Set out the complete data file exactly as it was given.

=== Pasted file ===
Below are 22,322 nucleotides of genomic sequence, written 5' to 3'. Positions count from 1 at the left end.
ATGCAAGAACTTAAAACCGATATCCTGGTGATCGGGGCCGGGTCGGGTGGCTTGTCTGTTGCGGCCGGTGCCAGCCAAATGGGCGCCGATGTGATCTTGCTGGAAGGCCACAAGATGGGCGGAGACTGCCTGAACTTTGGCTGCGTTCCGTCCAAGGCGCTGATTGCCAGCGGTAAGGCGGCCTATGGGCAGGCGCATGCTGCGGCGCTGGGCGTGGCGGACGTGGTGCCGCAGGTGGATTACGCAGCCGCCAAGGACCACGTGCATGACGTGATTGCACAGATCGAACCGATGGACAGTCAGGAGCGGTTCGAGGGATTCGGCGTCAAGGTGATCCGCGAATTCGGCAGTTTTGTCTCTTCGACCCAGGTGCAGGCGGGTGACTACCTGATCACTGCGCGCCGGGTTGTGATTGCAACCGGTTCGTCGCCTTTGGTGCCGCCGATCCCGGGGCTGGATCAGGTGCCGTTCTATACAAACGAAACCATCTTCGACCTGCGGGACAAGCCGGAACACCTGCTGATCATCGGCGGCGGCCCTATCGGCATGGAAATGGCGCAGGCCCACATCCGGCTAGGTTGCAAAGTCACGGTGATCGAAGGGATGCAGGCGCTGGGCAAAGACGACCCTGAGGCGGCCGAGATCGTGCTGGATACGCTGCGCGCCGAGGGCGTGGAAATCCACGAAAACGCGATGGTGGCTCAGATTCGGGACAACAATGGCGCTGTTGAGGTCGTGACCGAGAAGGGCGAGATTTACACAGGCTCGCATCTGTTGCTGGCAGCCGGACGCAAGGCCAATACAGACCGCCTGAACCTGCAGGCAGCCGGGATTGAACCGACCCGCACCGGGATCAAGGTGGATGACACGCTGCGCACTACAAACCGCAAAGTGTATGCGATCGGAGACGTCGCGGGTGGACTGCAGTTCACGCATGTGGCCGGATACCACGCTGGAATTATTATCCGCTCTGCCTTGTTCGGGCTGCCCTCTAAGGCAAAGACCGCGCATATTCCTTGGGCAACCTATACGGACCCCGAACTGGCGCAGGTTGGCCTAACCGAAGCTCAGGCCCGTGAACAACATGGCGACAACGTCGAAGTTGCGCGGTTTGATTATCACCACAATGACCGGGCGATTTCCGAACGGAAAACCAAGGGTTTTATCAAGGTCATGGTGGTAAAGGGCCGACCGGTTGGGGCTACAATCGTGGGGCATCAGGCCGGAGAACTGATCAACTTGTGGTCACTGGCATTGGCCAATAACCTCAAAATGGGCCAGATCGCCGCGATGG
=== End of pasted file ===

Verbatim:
Below are 22,322 nucleotides of genomic sequence, written 5' to 3'. Positions count from 1 at the left end.
ATGCAAGAACTTAAAACCGATATCCTGGTGATCGGGGCCGGGTCGGGTGGCTTGTCTGTTGCGGCCGGTGCCAGCCAAATGGGCGCCGATGTGATCTTGCTGGAAGGCCACAAGATGGGCGGAGACTGCCTGAACTTTGGCTGCGTTCCGTCCAAGGCGCTGATTGCCAGCGGTAAGGCGGCCTATGGGCAGGCGCATGCTGCGGCGCTGGGCGTGGCGGACGTGGTGCCGCAGGTGGATTACGCAGCCGCCAAGGACCACGTGCATGACGTGATTGCACAGATCGAACCGATGGACAGTCAGGAGCGGTTCGAGGGATTCGGCGTCAAGGTGATCCGCGAATTCGGCAGTTTTGTCTCTTCGACCCAGGTGCAGGCGGGTGACTACCTGATCACTGCGCGCCGGGTTGTGATTGCAACCGGTTCGTCGCCTTTGGTGCCGCCGATCCCGGGGCTGGATCAGGTGCCGTTCTATACAAACGAAACCATCTTCGACCTGCGGGACAAGCCGGAACACCTGCTGATCATCGGCGGCGGCCCTATCGGCATGGAAATGGCGCAGGCCCACATCCGGCTAGGTTGCAAAGTCACGGTGATCGAAGGGATGCAGGCGCTGGGCAAAGACGACCCTGAGGCGGCCGAGATCGTGCTGGATACGCTGCGCGCCGAGGGCGTGGAAATCCACGAAAACGCGATGGTGGCTCAGATTCGGGACAACAATGGCGCTGTTGAGGTCGTGACCGAGAAGGGCGAGATTTACACAGGCTCGCATCTGTTGCTGGCAGCCGGACGCAAGGCCAATACAGACCGCCTGAACCTGCAGGCAGCCGGGATTGAACCGACCCGCACCGGGATCAAGGTGGATGACACGCTGCGCACTACAAACCGCAAAGTGTATGCGATCGGAGACGTCGCGGGTGGACTGCAGTTCACGCATGTGGCCGGATACCACGCTGGAATTATTATCCGCTCTGCCTTGTTCGGGCTGCCCTCTAAGGCAAAGACCGCGCATATTCCTTGGGCAACCTATACGGACCCCGAACTGGCGCAGGTTGGCCTAACCGAAGCTCAGGCCCGTGAACAACATGGCGACAACGTCGAAGTTGCGCGGTTTGATTATCACCACAATGACCGGGCGATTTCCGAACGGAAAACCAAGGGTTTTATCAAGGTCATGGTGGTAAAGGGCCGACCGGTTGGGGCTACAATCGTGGGGCATCAGGCCGGAGAACTGATCAACTTGTGGTCACTGGCATTGGCCAATAACCTCAAAATGGGCCAGATCGCCGCGATGG